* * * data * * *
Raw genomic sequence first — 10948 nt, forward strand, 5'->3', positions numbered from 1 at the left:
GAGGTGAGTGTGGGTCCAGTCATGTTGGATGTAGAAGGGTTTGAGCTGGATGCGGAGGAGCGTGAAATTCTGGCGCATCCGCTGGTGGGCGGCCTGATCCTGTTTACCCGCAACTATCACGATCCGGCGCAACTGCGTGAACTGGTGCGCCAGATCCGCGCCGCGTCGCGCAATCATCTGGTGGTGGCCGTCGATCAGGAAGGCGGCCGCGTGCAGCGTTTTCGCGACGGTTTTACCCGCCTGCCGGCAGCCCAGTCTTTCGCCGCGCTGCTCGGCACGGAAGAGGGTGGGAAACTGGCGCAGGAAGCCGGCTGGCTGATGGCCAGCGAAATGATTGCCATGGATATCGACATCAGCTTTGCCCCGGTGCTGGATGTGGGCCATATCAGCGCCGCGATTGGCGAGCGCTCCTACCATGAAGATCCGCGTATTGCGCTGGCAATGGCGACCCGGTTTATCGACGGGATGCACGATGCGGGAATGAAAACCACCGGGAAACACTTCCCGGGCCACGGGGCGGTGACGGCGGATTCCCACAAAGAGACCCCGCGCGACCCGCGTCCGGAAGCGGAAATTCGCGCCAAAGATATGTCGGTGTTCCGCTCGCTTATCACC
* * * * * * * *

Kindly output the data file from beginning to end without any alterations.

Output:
Raw genomic sequence first — 10948 nt, forward strand, 5'->3', positions numbered from 1 at the left:
GAGGTGAGTGTGGGTCCAGTCATGTTGGATGTAGAAGGGTTTGAGCTGGATGCGGAGGAGCGTGAAATTCTGGCGCATCCGCTGGTGGGCGGCCTGATCCTGTTTACCCGCAACTATCACGATCCGGCGCAACTGCGTGAACTGGTGCGCCAGATCCGCGCCGCGTCGCGCAATCATCTGGTGGTGGCCGTCGATCAGGAAGGCGGCCGCGTGCAGCGTTTTCGCGACGGTTTTACCCGCCTGCCGGCAGCCCAGTCTTTCGCCGCGCTGCTCGGCACGGAAGAGGGTGGGAAACTGGCGCAGGAAGCCGGCTGGCTGATGGCCAGCGAAATGATTGCCATGGATATCGACATCAGCTTTGCCCCGGTGCTGGATGTGGGCCATATCAGCGCCGCGATTGGCGAGCGCTCCTACCATGAAGATCCGCGTATTGCGCTGGCAATGGCGACCCGGTTTATCGACGGGATGCACGATGCGGGAATGAAAACCACCGGGAAACACTTCCCGGGCCACGGGGCGGTGACGGCGGATTCCCACAAAGAGACCCCGCGCGACCCGCGTCCGGAAGCGGAAATTCGCGCCAAAGATATGTCGGTGTTCCGCTCGCTTATCACC